London: Union leaders on Thursday urged British Airways pilots to accept shares in the company in return for a pay cut, in a “unique agreement” they claim will help save jobs at the troubled airline.
The announcement, confirmed by the airline, comes after BA this week unveiled details of a plan to get staff to work for free.
The pilots’ union Balpa on Thursday said it was recommending its members accept a new salary package aimed at saving BA millions of pounds.
Under the deal agreed with British Airways, pilots will see their annual pay cut by 2.61% — worth around £2,000 (€2,350, $3,276).
As part of the deal, however, about 78 of 3,200 pilots will have to lose their jobs.
“The pay and productivity package will help BA get through the current economic downturn whilst, for the first time, giving pilots the mechanism to take a real share in the wealth they will help to create,” said a spokesman.
The pay cut will generate £16 million of annual savings, while pilots will also have to increase their working hours to help save another £10 million annually.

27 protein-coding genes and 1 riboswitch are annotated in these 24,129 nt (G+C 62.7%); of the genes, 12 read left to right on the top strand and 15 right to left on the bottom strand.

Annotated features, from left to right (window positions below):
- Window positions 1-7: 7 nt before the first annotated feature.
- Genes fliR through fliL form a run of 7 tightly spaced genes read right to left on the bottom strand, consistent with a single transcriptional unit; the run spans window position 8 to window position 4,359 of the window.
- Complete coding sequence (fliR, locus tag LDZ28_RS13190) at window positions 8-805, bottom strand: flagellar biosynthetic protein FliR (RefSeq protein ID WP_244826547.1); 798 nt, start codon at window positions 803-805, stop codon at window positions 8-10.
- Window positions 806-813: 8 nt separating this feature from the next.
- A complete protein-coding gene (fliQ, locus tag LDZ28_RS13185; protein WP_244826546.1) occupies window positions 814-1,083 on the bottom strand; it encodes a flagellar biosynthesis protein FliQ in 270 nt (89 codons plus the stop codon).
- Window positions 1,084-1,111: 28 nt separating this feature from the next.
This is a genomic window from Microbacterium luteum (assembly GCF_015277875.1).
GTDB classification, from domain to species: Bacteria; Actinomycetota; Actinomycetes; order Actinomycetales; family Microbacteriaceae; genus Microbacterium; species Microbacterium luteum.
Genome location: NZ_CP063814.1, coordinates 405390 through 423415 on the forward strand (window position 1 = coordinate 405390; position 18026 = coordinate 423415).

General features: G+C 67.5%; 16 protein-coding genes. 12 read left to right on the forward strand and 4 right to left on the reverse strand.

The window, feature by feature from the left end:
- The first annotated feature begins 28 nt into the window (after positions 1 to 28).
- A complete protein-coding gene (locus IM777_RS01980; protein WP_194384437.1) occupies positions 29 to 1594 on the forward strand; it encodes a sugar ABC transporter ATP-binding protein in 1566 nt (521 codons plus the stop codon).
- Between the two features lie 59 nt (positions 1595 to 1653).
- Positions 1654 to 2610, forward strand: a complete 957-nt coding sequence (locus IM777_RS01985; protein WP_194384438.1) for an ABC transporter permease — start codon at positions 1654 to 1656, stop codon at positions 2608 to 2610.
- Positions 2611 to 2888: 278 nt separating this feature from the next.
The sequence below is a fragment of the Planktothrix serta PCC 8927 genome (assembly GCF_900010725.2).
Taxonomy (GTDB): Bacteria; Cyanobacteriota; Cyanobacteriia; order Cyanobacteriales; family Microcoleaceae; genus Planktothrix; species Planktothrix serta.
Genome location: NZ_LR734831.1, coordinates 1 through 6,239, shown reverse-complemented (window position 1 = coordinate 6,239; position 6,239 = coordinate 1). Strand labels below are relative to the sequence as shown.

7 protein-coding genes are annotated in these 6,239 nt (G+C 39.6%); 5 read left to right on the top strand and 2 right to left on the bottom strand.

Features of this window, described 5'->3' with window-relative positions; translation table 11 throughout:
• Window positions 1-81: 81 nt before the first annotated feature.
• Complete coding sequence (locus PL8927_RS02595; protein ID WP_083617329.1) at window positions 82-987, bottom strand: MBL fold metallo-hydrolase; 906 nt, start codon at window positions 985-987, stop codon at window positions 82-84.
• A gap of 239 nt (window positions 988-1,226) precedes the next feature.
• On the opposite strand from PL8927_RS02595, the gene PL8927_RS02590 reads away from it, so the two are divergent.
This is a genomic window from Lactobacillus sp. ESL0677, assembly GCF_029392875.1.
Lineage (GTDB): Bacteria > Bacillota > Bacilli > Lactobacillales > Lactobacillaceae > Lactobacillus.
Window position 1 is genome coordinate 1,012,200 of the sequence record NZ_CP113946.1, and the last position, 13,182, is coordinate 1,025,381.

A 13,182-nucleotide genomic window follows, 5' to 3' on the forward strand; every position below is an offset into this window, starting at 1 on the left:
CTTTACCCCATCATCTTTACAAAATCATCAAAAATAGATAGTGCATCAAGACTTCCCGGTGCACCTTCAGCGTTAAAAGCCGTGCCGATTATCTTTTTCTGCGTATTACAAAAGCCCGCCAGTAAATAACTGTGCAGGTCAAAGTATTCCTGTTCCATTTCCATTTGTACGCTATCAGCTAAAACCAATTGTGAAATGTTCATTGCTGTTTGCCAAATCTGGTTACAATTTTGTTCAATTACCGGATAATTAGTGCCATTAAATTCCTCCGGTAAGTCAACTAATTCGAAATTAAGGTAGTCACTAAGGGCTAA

Balpa said that in return, pilots would in two years’ time be eligible to receive a proportion of BA shares worth a total of £13 million if certain company targets are achieved.
The pilots will not however be able to sell the shares until June 2014.
Balpa general secretary Jim McAuslan said, “This is a unique agreement. We have always said that as a union we would share the pain if our members shared in the gain.”
In a separate statement, a BA spokesman expressed the company’s pleasure at reaching agreement with Balpa, ahead of a vote on the matter by pilots.
BA had on Tuesday revealed that across the airline, staff would be able to opt for one-week blocks of unpaid leave or unpaid work, with salary deductions spread over three to six weeks, in another move aimed at slashing costs.
The airline had unveiled the controversial plan in May, when chief executive Willie Walsh also promised to work for free in July.
BA last month reported an annual loss of £375 million owing to high fuel costs and slumping demand amid the economic downturn. The airline has cut 2,500 jobs over the past year.
Walsh has reportedly warned that the worst of the recession lay ahead for airlines.
According to the Financial Times, Walsh told a conference in Paris on Wednesday: “Though some of the financial markets may be looking better, I believe that for airlines, the worst of this recession is still ahead of us.”